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Henoch-Schönlein purpura is a disease that involves purple spots on the skin, joint pain, gastrointestinal problems, and glomerulonephritis (a type of kidney disorder).
Leukocytoclastic vasculitis; Anaphylactoid purpura; Vascular purpura
Henoch-Schönlein is caused by an abnormal response of the immune system. The result is inflammation in the microscopic blood vessels in the skin. Blood vessels in the joints, kidneys, or the intestines may also be affected. It is unclear why this occurs.
The syndrome is mostly seen in children, but it may affect people of any age. It is more common in boys than in girls. Many people who develop this disease had an upper respiratory infection in the weeks before.
Symptoms may include:
Exams and Tests
The health care provider will look at your body and look at your skin. The physical exam will show skin sores (purpura, lesions) and joint tenderness.
Tests may include:
- Skin biopsy
- Blood tests to look for other causes of blood vessel inflammation, such as systemic lupus erythematosus or hepatitis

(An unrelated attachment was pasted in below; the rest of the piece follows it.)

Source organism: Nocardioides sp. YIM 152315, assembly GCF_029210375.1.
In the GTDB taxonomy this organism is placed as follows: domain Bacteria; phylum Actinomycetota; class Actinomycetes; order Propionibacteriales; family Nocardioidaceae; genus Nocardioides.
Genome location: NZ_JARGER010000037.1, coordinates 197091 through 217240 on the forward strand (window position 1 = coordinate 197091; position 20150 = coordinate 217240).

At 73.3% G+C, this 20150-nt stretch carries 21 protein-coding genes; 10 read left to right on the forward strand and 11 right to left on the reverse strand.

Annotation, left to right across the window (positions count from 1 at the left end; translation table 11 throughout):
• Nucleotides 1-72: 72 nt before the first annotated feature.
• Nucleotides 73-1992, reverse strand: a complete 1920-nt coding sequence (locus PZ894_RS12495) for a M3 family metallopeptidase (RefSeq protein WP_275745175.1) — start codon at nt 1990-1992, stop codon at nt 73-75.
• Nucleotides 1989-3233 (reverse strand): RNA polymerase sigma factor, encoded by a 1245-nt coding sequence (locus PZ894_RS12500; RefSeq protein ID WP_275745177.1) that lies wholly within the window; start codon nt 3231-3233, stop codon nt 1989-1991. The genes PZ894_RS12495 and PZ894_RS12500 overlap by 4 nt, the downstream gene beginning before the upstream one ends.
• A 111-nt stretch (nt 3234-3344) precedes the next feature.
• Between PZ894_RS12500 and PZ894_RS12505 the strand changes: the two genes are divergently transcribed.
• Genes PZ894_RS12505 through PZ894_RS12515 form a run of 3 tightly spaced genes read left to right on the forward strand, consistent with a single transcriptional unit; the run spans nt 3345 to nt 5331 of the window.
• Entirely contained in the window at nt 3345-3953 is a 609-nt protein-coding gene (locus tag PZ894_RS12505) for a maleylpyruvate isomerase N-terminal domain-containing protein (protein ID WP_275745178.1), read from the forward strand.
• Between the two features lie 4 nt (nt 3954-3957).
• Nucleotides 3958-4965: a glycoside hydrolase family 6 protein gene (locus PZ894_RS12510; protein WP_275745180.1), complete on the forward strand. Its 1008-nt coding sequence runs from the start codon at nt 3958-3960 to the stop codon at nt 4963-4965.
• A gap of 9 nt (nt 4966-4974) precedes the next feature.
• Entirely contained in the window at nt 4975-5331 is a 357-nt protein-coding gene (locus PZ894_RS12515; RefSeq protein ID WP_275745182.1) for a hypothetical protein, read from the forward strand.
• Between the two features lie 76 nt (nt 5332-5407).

There is no specific treatment. Most cases go away on their own. If symptoms do not go away, you need to take corticosteroid medicine such as prednisone.
The disease most often gets better on its own.
Complications may include:
- Bleeding inside the body
- Kidney problems (in rare cases)
When to Contact a Medical Professional
Call your provider if:
- You develop symptoms of Henoch-Schönlein purpura, and they last for more than a few days.
- You have low urine output after an episode of Henoch-Schönlein purpura.
Ardoin SP, Fels E. Vasculitis syndromes. In: Kliegman RM, Stanton B, St. Geme J, Schor N, Behrman RE, eds. Nelson Textbook of Pediatrics. 19th ed. Philadelphia, PA: Elsevier Saunders; 2011:chap 161.
Marcdante KJ, Kliegman RM. Henoch-Schöenlein purpura. In: Marcdante KJ, Kliegman RM, eds. Nelson Essentials of Pediatrics. 7th ed. Philadelphia, PA: Elsevier Saunders; 2015:chap 87.
- Last reviewed on 4/28/2015
- Gordon A. Starkebaum, MD, Professor of Medicine, Division of Rheumatology, University of Washington School of Medicine, Seattle, WA. Also reviewed by David Zieve, MD, MHA, Isla Ogilvie, PhD, and the A.D.A.M. Editorial team.
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